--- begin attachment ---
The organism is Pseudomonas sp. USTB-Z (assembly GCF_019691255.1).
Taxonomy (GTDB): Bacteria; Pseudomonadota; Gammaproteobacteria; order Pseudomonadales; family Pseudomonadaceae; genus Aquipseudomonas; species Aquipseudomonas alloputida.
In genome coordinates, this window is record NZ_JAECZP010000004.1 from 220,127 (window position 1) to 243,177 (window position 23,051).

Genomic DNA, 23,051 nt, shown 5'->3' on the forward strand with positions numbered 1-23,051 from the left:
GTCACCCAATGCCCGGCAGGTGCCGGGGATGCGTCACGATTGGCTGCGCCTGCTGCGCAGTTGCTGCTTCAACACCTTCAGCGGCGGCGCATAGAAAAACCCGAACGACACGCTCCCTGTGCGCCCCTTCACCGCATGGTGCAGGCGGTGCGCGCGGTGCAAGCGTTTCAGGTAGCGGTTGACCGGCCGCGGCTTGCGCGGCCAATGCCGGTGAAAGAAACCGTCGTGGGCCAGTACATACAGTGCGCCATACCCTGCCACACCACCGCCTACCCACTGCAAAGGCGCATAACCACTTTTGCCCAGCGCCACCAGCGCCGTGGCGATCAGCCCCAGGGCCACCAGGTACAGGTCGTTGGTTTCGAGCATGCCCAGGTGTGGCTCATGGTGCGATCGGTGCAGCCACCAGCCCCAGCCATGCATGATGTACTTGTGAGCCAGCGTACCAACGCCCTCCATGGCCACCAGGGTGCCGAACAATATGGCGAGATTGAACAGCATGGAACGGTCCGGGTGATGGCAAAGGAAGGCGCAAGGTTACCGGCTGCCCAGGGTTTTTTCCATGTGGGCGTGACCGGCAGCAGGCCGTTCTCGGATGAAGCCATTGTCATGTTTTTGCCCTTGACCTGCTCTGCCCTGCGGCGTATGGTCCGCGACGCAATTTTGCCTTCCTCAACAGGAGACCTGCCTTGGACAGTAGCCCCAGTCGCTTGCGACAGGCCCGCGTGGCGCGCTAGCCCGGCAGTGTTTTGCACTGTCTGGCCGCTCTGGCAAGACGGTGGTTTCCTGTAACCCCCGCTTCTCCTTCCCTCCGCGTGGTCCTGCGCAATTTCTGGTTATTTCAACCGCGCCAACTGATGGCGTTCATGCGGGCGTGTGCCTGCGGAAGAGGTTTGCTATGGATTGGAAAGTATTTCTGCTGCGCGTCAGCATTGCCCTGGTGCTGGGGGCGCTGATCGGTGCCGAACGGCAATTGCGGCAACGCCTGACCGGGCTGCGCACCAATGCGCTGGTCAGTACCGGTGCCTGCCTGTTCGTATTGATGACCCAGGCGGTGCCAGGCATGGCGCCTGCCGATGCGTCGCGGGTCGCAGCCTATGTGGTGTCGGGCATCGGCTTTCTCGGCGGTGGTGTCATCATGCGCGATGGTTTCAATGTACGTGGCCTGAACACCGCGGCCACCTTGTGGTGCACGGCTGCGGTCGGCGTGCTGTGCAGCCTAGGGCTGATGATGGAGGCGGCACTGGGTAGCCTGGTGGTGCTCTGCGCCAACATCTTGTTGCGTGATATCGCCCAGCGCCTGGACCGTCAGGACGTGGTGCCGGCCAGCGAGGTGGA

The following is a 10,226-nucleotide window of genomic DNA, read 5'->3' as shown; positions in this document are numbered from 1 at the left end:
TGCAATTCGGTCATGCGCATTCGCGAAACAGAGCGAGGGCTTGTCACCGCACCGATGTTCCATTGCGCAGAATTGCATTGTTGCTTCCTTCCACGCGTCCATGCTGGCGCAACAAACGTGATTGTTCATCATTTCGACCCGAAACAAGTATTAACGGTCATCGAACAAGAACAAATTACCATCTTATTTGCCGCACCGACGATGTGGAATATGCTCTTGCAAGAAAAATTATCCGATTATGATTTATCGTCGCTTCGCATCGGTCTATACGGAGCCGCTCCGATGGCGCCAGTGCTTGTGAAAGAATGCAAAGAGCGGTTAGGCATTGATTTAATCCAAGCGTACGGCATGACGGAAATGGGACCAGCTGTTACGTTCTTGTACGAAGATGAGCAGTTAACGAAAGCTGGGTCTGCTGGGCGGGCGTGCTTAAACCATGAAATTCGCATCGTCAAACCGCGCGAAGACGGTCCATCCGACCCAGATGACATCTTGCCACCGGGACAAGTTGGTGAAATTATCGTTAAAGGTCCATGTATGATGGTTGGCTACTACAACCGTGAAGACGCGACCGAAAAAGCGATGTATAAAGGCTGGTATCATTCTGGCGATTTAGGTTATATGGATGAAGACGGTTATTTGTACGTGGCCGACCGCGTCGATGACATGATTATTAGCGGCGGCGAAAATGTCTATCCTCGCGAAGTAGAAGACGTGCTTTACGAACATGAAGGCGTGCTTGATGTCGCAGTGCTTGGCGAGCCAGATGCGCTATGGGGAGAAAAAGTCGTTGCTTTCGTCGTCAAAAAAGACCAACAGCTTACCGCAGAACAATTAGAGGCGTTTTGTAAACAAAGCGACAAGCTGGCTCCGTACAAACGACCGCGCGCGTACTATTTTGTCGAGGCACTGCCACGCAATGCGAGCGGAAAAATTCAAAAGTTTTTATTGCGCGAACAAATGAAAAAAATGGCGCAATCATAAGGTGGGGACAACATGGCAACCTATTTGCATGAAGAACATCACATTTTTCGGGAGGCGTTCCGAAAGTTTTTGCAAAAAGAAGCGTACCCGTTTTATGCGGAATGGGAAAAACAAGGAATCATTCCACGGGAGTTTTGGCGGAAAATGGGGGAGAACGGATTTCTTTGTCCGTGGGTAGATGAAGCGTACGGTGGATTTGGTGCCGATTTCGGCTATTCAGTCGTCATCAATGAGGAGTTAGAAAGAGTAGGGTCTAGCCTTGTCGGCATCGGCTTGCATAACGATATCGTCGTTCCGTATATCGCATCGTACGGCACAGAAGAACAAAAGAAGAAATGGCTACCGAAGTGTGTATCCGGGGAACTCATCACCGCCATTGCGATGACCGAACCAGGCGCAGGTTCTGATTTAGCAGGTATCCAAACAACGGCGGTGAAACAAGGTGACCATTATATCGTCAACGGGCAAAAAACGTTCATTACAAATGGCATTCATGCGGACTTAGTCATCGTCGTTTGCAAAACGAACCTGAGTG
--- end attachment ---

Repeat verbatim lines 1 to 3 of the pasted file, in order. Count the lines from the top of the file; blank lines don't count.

The organism is Pseudomonas sp. USTB-Z (assembly GCF_019691255.1).
Taxonomy (GTDB): Bacteria; Pseudomonadota; Gammaproteobacteria; order Pseudomonadales; family Pseudomonadaceae; genus Aquipseudomonas; species Aquipseudomonas alloputida.
In genome coordinates, this window is record NZ_JAECZP010000004.1 from 220,127 (window position 1) to 243,177 (window position 23,051).